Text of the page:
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Denotation vs. Connotation

Momus

[moh-muh s] /ˈmoʊ məs/
noun, plural Momuses, Momi
[moh-mahy] /ˈmoʊ maɪ/ (Show IPA),
for 2.
1.
Also, Momos
[moh-mos] /ˈmoʊ mɒs/ (Show IPA)
. Classical Mythology. the god of ridicule.
2.
(sometimes lowercase) a faultfinder; a carping critic.
Origin of Momus
< Latin Mōmus < Greek Mômos, special use of mômos blame, ridicule
Dictionary.com Unabridged
Based on the Random House Dictionary, © Random House, Inc. 2015.
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Examples from the Web for Momus
Historical Examples
  • Schann and two others were arrested, and the next day Momus sold his business.

    Vie de Bohme Orlo Williams
  • This indeed has been a temple of Bacchus and Momus from time immemorial.

  • The first day of April is a festival too prominent in the Kalendar of Momus to be passed over without due commemoration.

  • They agreed to appoint Momus as judge, and to abide by his decision.

  • But the preaching of Nathan and the reproach of Momus were feeble, compared to the great tumult that went on in her soul.

    The City of Delight Elizabeth Miller
  • Momus was called upon to decide their merits, but he blamed them all.

    The Student's Mythology Catherine Ann White
  • There was a step behind her and Laodice, coloring shamedly, looked straight into the accusing eyes of Momus who stood there.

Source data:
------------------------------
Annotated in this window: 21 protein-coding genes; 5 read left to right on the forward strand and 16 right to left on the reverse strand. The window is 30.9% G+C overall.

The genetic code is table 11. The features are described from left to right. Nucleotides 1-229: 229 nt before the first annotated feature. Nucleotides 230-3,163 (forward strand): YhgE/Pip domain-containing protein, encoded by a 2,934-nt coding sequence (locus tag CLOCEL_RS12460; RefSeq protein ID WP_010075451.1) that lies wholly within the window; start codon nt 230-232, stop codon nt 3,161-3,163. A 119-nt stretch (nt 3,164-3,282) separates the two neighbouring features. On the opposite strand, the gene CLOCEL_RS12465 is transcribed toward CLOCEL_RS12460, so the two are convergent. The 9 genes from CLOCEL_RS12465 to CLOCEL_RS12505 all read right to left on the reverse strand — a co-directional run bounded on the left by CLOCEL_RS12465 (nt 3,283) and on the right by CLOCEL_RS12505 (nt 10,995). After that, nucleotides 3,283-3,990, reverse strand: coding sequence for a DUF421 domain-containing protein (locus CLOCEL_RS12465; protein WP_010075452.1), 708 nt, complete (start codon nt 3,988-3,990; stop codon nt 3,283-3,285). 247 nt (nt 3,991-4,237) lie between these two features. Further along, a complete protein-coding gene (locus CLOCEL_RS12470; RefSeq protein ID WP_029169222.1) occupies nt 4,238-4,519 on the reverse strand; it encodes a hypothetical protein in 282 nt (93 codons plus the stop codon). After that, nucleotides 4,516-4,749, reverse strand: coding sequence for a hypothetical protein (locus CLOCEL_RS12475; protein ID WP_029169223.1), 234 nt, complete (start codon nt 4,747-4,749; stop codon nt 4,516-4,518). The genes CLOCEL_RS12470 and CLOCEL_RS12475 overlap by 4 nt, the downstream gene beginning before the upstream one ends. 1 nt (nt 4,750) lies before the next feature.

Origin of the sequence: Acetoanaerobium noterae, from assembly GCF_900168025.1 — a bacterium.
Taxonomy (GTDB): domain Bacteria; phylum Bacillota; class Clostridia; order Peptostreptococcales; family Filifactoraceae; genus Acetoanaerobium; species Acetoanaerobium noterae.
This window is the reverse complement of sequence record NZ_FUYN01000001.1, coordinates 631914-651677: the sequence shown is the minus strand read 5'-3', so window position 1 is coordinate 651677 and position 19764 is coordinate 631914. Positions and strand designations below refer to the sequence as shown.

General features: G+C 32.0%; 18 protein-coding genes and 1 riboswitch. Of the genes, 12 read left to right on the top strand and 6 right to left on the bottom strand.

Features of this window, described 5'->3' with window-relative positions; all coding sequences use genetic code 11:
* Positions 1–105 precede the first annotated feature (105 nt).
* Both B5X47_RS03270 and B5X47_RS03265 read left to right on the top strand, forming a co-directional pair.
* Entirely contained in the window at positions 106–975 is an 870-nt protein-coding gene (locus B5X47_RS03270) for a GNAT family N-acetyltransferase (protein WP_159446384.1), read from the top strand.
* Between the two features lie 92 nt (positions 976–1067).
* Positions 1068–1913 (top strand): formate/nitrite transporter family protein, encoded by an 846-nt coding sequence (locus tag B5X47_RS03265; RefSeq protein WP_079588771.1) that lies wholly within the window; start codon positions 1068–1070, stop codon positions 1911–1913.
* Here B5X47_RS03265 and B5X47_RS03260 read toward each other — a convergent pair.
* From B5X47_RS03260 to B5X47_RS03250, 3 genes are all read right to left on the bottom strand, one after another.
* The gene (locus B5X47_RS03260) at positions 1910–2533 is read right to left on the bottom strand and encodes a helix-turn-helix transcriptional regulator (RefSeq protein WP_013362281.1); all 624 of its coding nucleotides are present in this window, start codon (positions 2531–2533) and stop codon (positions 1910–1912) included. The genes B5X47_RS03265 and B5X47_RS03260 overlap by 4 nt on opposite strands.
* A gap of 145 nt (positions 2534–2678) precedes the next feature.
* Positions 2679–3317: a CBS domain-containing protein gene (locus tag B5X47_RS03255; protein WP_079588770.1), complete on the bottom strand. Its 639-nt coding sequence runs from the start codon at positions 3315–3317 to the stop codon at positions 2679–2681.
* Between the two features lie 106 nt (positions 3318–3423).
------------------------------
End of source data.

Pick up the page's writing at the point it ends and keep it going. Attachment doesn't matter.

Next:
The City of Delight Elizabeth Miller
  • Momus had at last arrived in ancient Deutschland and was feared.

    Villa Elsa Stuart Henry
  • How funny their tragedy had been, how sad their comedy, Momus only might tell.

    Meadow Grass Alice Brown
  • "What a pity that Momus has cut off our credit," said Rodolphe.

British Dictionary definitions for Momus

Momus

/ˈməʊməs/
noun (pl) -muses, -mi (-maɪ)
1.
(Greek myth) the god of blame and mockery
2.
a cavilling critic
Collins English Dictionary - Complete & Unabridged 2012 Digital Edition
© William Collins Sons & Co. Ltd. 1979, 1986 © HarperCollins
Publishers 1998, 2000, 2003, 2005, 2006, 2007, 2009, 2012
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Word Origin and History for Momus
n.

"humorously disagreeable person," 1560s, from Latin, from Greek Momos, nme of the god of ridicule and sarcasm (Greek momos, literally "blame, ridicule, disgrace," of unknown origin); also used in English as personification of fault-finding and captious criticism.

Online Etymology Dictionary, © 2010 Douglas Harper
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